The US practiced slavery, ethnic cleansing of indigenous tribes and racism against non-whites. For the white majority, the non-white presence, interests and rights were and largely remain of little or no concern. This is why centuries old anger has repeatedly driven black citizens into the streets to protest discrimination, persecution and lynching. While peaceful demonstrations have erupted across the US in response to Floyd’s death, many rioters have retaliated for decades of abuse by looting and burning private and public property.
Palestinians face the very same treatment by Israelis. This was inevitable. As early as 1895, the founding father of “the Jewish state”, Theodor Herzl referred to the native Palestinians as “the pennyless population” which could be expropriated and spirited across the border. To put it bluntly, the Palestinians whose peoplehood and rights were denied could be expelled.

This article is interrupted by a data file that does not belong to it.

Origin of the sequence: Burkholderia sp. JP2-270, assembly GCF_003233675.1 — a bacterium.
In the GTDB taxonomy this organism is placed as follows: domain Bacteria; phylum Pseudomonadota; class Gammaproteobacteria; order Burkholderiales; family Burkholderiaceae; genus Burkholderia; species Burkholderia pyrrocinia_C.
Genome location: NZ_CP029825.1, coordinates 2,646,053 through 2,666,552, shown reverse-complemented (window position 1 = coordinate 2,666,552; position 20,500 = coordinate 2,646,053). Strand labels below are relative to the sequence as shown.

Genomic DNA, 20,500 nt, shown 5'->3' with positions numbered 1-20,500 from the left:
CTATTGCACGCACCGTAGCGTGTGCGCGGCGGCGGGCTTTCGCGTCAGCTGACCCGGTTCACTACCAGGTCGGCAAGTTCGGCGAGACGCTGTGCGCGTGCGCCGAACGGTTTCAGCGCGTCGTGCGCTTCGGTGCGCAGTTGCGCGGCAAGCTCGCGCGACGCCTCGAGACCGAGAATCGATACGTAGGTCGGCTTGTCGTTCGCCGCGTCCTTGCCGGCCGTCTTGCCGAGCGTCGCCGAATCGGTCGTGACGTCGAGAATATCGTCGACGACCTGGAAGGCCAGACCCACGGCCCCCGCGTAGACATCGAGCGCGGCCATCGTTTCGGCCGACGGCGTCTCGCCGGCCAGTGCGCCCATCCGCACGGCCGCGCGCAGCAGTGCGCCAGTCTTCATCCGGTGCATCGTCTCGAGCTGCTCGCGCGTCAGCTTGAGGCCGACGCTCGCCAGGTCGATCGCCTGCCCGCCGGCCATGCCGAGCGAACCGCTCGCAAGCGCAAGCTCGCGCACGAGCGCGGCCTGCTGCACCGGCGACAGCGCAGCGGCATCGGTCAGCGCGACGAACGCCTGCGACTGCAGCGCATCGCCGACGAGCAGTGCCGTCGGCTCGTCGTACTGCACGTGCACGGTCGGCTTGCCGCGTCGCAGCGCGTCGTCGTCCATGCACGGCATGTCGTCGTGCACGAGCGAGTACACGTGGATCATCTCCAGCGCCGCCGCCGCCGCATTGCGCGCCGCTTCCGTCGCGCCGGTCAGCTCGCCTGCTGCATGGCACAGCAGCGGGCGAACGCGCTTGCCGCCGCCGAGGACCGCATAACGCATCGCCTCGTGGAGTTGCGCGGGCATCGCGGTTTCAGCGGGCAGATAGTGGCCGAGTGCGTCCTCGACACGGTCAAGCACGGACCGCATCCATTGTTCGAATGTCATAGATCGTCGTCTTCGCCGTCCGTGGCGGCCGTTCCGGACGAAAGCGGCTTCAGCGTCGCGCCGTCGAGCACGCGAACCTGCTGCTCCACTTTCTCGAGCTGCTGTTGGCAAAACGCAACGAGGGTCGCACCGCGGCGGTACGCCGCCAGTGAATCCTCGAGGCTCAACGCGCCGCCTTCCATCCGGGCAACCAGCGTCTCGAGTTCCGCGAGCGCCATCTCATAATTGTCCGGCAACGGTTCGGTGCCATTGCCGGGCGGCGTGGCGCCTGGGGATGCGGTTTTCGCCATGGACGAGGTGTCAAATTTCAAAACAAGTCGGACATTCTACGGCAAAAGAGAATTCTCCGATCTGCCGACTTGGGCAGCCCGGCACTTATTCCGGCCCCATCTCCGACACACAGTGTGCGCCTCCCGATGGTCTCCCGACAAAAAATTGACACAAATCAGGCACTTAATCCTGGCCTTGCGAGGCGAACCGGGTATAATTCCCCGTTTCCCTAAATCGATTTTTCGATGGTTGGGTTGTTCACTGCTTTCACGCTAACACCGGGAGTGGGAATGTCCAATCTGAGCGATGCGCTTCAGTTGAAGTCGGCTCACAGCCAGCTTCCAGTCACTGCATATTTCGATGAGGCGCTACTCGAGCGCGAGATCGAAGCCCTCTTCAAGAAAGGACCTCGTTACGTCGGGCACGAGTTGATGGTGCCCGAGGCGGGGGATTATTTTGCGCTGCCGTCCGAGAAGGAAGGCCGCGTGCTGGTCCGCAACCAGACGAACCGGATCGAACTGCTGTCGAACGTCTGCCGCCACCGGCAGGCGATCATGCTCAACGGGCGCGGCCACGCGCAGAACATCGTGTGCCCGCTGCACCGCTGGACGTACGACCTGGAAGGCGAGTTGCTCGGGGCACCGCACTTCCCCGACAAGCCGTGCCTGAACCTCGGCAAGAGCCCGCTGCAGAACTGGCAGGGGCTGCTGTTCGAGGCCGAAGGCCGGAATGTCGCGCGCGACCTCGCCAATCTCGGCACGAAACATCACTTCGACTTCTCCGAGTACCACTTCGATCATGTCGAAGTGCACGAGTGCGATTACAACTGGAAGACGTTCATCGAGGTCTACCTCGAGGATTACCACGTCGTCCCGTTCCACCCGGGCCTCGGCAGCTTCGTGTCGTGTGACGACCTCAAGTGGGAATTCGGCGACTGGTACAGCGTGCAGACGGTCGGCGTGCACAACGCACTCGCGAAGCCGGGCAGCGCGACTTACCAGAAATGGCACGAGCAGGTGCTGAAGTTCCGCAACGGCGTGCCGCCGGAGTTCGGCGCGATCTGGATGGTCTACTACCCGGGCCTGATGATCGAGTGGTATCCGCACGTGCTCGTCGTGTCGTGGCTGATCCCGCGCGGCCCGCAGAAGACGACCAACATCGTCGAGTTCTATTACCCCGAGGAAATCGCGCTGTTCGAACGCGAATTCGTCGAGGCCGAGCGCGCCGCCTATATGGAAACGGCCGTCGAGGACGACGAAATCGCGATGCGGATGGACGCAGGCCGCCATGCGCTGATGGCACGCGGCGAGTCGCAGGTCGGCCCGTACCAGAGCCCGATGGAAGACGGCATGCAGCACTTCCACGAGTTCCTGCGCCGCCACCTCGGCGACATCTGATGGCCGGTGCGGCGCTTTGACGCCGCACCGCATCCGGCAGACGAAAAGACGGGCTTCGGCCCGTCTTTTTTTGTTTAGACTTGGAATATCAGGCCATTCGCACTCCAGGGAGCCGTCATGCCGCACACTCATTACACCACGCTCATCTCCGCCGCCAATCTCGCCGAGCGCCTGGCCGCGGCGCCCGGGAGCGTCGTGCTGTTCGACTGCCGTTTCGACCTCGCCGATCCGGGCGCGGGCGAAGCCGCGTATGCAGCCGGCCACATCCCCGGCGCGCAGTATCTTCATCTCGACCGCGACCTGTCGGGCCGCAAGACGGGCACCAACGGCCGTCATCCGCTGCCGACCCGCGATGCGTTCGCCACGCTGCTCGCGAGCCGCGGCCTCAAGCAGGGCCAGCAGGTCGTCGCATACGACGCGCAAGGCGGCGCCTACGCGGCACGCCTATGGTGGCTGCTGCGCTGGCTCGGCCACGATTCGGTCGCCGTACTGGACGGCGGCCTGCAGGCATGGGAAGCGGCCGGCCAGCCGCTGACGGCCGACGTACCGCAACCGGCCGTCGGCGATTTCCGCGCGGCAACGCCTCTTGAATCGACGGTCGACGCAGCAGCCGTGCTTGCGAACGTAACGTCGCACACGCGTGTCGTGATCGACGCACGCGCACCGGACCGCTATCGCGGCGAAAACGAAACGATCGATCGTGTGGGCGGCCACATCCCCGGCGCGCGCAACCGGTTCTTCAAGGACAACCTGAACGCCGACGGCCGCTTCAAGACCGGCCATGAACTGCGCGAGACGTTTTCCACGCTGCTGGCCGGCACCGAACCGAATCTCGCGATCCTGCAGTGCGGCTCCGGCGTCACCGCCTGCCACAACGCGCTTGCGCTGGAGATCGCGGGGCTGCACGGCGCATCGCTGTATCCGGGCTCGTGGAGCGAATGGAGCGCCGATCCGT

The language of denial of Palestinians as a people was picked up by Lord Arthur Balfour when he drafted his infamous 1917 declaration pledging Britain, as post World War I mandatory power, to facilitate a “national home for the Jewish people” in Palestine while referring to the native population as “non-Jewish communities”.